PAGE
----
Tuesday, March 22, 2016

Trending in Farming: Olives, Tea, Berries, Expenses, Organic

Five farming-related subjects that are trending on this Tuesday...


Farmers in Florida are switching to olives instead of oranges.
Because of citrus greening, some Florida farmers are trying out growing olives instead of oranges. According to the Univ. of Florida, citrus greening has caused “approximately $7.8 billion in lost revenue, 162,200 citrus acres and 7,513 jobs since 2007” in the state of Florida. The new move towards growing olives instead of oranges is being supported by Univ. of Florida researchers, and the Florida Olive Council, which was formed ten years ago, according to Olive Oil Times.

More farmers in the U.S. and Canada are growing tea.
Tea is a high-priced specialty market, and more North American growers want to cash in by growing it. Though this specialty market is growing at a rate of 8 to 10 percent a year, high labor costs here as opposed to overseas limit its economic success. Farmers are growing tea for sale in Hawaii, British Columbia, South Carolina, Michigan, Georgia, and Mississippi, according to the AP.

The consumer demand for berries leads to growing innovations.
The health conscious consumer wants to eat more soft fruit, or berries, which are considered super foods. According to Horti Daily, there are two commercial methods to up the production of berries. One, focuses on high tech greenhouse technology with high density cultivation. The second uses simpler, less dense production in low tech hoop houses. The company, Richel, has innovated using this second approach, by producing a simple and economical multi-span greenhouses suitable for areas receiving large snowfalls, like Eastern Europe.

Can corn belt farming pay family living expenses?
When you add up family living costs such as health insurance, college costs, house expenses and transportation, today's corn and soybean prices aren't covering the costs. As reported by Corn and Soybean Digest, Nebraska Farm Business Inc.'s data shows that the average family living cost for Nebraska farmers in their program was $96,000, plus an additional $48,000 attributed to income and Social Security taxes. In translating these costs to yields, the average family living cost per bushel of corn was approximately 76¢, and for soybeans, family living expenses per bushel was $2.28. Production expenses and input costs, family living expenses, and costs of borrowing money are all give and take factors in balances the farm family budgets.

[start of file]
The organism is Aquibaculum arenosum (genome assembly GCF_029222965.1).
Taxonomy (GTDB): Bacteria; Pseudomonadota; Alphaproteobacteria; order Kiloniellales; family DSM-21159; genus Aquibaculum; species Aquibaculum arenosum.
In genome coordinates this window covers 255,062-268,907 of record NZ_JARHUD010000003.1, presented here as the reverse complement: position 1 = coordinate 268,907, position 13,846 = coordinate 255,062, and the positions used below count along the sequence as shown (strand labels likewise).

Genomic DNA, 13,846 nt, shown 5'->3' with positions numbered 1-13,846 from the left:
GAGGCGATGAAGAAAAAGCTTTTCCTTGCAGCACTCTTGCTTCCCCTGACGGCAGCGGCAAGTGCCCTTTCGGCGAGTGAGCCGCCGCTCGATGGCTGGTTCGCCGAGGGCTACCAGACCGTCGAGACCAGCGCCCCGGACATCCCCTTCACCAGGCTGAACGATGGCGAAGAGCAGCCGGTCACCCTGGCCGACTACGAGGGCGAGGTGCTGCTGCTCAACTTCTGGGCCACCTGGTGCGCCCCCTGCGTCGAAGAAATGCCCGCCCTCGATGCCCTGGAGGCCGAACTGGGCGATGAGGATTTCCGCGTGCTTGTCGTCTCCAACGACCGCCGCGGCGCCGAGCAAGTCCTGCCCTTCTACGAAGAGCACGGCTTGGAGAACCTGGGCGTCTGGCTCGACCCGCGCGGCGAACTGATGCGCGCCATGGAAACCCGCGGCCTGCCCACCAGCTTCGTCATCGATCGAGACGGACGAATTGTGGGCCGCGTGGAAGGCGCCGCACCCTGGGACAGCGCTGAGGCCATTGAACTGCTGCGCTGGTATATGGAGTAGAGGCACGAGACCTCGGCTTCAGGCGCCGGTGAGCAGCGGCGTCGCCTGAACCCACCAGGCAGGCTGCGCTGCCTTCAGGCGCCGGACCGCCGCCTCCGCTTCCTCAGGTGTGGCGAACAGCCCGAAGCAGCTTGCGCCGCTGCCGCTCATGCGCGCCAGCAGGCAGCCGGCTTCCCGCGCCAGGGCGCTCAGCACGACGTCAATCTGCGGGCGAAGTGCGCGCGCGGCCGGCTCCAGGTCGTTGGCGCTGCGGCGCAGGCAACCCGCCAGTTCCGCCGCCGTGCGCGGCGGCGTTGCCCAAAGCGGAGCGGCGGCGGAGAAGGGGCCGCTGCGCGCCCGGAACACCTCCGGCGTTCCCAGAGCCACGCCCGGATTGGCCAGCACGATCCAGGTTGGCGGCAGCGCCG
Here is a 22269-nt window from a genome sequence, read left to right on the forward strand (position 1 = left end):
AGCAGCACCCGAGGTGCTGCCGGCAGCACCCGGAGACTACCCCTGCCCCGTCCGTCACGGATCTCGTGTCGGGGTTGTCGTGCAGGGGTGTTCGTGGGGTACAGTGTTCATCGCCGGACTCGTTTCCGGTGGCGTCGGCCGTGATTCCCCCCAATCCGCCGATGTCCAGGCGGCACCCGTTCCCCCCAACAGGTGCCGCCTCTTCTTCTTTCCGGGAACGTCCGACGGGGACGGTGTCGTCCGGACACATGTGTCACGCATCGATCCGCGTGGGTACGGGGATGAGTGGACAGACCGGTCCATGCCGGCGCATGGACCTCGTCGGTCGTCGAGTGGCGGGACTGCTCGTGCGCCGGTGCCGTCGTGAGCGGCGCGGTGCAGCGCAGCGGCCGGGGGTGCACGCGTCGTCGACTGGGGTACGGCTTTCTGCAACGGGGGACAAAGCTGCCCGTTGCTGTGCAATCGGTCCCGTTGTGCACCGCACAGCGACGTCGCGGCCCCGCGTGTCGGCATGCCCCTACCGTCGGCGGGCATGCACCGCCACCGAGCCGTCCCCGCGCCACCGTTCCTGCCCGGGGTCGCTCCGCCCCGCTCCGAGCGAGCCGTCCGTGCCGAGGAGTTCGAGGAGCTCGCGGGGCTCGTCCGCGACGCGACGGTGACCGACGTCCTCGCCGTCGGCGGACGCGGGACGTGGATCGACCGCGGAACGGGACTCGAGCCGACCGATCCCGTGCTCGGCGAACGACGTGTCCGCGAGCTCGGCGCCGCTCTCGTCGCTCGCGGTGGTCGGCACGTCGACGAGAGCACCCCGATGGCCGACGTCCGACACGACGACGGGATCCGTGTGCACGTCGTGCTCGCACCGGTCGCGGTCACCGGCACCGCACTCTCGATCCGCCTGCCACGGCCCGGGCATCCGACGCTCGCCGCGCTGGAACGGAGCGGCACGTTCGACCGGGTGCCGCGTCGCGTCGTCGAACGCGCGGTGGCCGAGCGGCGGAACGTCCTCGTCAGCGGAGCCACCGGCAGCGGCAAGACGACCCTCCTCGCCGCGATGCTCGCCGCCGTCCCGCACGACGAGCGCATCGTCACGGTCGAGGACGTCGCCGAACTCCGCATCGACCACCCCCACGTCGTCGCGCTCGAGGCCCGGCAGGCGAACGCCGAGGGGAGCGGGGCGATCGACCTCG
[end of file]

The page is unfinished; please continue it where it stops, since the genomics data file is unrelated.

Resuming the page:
In Boulder County, Colorado (where I live), organic farmers have experienced an 80 percent failure rate.
On Boulder County Open Space lands, in five years, 19 of 24 organic farms have ended operations citing high workloads, weeds, and weather as insurmountable challenges. Boulder County has an amazingly supportive program which leases land to would-be farmers, and, yet, the failure rate is huge. According to the Daily Camera, Boulder open space has added 1,692 acres of organic acreage in the last five years, with 2,416 acres either in production or in transition to organic, totaling 15 percent of the county's ag land. The county helps organic farmers by paying for part of organic certification costs, helping to build water retention ponds, install electricity, and remove prairie dogs, expenditures altogether totaling $830,000. For the first five years, beginning farmers get half-off leases, and the county pays to remove weeds from irrigation ditches.


Readers, note that "Trendspotting on Tuesdays" is a new feature of this site.--k.m.

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